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Hot Topic Highlight – Covid-19 Code of Practice for Commercial Property Relationships



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What is this week's blog about?


In this week’s blog, we take a look at the Government Code of Practice for Commercial Property Relationships during the Covid-19 Pandemic. This is essential reading for all RICS APC and AssocRICS Commercial Real Estate candidates, as well as those on other pathways who provide advice on commercial property.


A full copy of the Code of Practice can be downloaded here.



When was the Code of Practice published?


The UK Government published the Code of Practice on 19 June 2020, just prior to the June quarter day.


When will it apply until?


The Code of Practice is currently planned to remain in force until 24 June 2021.

Why was the Code of Practice published?

The Code of Practice sets out best practice guidelines for landlords and tenants in relation to rent and service charge arrears during the Covid-19 pandemic.


This is a challenging area as landlords rely on secure rental incomes and tenants are facing challenges in their ability to pay. In particular, where commercial properties are leveraged, loan covenants are likely to be breached and this risks repossession by lenders. There is also a risk to pension income where commercial properties are held as investments by large pension funds.


RICS research found that, on average, only 57% of rent was collected 7 days after the March 2020 quarter day. This rose to 70% after 28 days, in comparison to 99% in the same period in 2019.

What are the aims of the Code of Practice?


The Code of Practice encourages parties to work collaboratively and flexibly, in an attempt to mitigate some of the financial challenges presented by the Covid-19 pandemic.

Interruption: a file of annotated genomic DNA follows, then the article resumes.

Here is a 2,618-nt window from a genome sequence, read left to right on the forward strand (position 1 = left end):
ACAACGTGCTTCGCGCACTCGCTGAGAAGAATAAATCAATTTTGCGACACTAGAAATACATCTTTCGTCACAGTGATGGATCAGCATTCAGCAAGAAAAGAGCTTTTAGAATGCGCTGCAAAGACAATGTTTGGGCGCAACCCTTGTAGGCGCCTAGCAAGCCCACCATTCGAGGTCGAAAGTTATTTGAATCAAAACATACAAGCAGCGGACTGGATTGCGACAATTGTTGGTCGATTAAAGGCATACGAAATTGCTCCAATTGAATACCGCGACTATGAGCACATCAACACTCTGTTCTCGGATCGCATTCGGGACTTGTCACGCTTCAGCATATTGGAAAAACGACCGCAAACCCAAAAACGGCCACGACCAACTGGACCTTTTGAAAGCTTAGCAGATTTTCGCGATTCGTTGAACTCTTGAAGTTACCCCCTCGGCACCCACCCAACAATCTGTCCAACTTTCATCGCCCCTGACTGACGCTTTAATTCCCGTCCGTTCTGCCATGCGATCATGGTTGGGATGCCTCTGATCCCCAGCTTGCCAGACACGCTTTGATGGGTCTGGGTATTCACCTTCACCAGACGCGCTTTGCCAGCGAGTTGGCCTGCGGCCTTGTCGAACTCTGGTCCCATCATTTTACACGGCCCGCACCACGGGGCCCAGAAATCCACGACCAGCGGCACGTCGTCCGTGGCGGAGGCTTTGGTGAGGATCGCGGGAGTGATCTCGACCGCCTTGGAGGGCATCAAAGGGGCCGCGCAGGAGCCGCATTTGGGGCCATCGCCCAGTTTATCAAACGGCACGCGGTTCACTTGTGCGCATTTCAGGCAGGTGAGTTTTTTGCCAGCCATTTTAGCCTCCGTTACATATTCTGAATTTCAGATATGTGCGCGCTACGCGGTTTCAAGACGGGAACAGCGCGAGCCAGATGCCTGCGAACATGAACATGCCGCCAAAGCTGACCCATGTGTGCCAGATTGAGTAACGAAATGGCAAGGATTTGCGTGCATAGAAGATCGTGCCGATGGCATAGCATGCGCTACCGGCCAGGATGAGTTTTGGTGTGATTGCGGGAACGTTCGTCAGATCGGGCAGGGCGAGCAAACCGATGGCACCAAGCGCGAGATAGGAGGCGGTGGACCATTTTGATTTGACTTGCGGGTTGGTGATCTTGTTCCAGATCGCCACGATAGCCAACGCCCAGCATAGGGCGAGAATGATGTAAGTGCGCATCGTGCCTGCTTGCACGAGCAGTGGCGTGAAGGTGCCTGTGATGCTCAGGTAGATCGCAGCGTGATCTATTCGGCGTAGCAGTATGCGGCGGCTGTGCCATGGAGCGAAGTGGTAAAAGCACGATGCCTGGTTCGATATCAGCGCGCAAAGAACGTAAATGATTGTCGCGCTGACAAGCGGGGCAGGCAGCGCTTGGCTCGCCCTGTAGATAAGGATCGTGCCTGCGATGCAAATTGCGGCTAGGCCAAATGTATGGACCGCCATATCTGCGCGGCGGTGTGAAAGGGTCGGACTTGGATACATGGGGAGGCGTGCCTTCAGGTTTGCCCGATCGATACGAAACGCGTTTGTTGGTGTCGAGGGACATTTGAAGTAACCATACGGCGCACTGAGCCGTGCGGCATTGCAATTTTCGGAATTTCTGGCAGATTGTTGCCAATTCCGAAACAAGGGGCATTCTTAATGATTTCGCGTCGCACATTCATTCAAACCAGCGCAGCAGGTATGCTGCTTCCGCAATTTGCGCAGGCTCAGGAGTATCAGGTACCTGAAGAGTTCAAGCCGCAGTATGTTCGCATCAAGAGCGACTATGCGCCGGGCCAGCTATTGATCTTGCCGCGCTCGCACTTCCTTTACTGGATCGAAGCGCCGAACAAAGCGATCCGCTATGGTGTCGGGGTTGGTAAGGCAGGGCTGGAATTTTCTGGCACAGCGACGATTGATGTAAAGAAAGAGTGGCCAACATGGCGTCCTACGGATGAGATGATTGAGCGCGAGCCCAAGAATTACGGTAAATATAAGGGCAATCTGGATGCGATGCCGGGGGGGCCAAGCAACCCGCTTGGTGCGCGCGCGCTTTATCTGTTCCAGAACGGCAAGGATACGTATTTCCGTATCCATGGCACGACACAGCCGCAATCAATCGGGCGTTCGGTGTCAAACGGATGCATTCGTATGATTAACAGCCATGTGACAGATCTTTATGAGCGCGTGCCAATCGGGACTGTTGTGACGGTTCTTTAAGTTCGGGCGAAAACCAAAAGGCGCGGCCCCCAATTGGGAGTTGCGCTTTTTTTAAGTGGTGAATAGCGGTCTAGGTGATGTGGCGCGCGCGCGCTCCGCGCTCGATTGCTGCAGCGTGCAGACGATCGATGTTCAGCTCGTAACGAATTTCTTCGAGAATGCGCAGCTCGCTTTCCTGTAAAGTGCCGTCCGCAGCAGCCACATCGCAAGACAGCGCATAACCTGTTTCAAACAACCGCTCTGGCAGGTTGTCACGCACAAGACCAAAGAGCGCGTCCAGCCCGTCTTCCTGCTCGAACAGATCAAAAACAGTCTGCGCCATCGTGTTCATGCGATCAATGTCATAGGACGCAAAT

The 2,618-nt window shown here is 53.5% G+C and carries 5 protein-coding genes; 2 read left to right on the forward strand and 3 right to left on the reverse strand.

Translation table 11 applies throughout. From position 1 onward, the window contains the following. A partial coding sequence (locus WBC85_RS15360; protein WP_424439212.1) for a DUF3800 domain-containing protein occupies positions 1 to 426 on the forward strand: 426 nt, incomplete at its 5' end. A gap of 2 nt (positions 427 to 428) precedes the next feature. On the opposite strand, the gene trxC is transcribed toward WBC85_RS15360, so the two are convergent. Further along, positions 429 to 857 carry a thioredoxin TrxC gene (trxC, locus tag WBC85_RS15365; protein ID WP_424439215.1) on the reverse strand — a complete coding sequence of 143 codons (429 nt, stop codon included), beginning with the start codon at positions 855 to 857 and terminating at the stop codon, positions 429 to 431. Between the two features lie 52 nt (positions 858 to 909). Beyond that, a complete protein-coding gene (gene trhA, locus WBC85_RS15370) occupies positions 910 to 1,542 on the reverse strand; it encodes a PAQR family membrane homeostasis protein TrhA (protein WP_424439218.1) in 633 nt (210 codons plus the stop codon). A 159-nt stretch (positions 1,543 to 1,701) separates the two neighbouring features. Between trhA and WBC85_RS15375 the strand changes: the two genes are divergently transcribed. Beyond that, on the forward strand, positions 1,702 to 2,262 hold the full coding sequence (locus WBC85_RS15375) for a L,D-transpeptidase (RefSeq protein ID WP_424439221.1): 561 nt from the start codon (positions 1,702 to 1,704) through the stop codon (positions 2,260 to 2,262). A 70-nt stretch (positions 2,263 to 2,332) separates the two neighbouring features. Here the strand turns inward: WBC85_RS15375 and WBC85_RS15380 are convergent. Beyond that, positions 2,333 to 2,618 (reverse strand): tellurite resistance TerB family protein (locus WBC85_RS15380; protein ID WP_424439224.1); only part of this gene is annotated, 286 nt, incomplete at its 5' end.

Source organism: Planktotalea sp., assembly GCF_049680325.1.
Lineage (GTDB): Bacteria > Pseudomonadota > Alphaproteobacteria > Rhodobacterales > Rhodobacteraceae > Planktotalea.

The aim is to ensure that tenant businesses remain viable and can continue to trade throughout the pandemic. This provides clears benefits to both landlords and tenants. It will also avoid significant voids being created and the incumbent difficulties with seeking to relet premises in current market conditions.


Who does the Code of Practice apply to?


The Code of Practice is not legally binding; it is a voluntary set of best practice guidelines for landlords, tenants and agents to follow. It has been endorsed by a number of professional bodies and organisations, including RICS, British Chamber of Commerce, British Property Federation and the British Retail Consortium.


What are some of the key guidelines in the Code of Practice?


  • Tenants who can afford to pay rent and service charge in full should do so

  • Tenants who cannot afford to pay rent and service charge in full should pay what they can reasonably afford, with reasonable and flexible payment plans agreed between the parties

  • Tenants should provide evidence to justify their requests for any concessions, in addition to making their own reasonable concessions, e.g. offering an extended lease term in return for a reduced rent (i.e. lease engineering or re-gearing)

  • Landlords should provide support to tenants as far as they reasonably can. Refusal or inability to grant any concessions should be clearly explained to tenants, with reasons given

  • The parties should work collaboratively, using available Government resources, renegotiating rents or granting reasonable concessions where possible to mitigate the impact of Covid-19

  • Landlords should seek to reduce service charges where operational costs are reduced due to lower property usage by tenants during the Covid-19 pandemic. However, some costs such as cleaning may increase to ensure that COVID-secure environments can be provided

  • Any reduction in service charge costs should be passed to tenants as soon as possible, i.e. before the end of year reconciliation, to facilitate cashflow


What other RICS guidance is relevant?


The Code of Practice sits well alongside the RICS Professional Statements, Code for leasing business premises and Service charges in commercial property. These should be read and complied with, as mandatory requirements, by all RICS Members and Regulated Firms.


How can parties resolve disputes relating to the Code of Practice?

RICS have launched a Covid-19 Commercial Rental Independent Evaluation Service. This is a method of Alternative Dispute Resolution that seeks to resolve the dispute between the parties amicably.


Property Elite also offer commercial property mediation services via Accredited Mediator and co-founder of Property Elite, Jen Lemen’s, RICS Regulated Firm, Projekt.


How can we help?



Stay tuned for our next blog post to help build a better you.


N.b. Nothing in this article constitutes legal, professional or financial advice.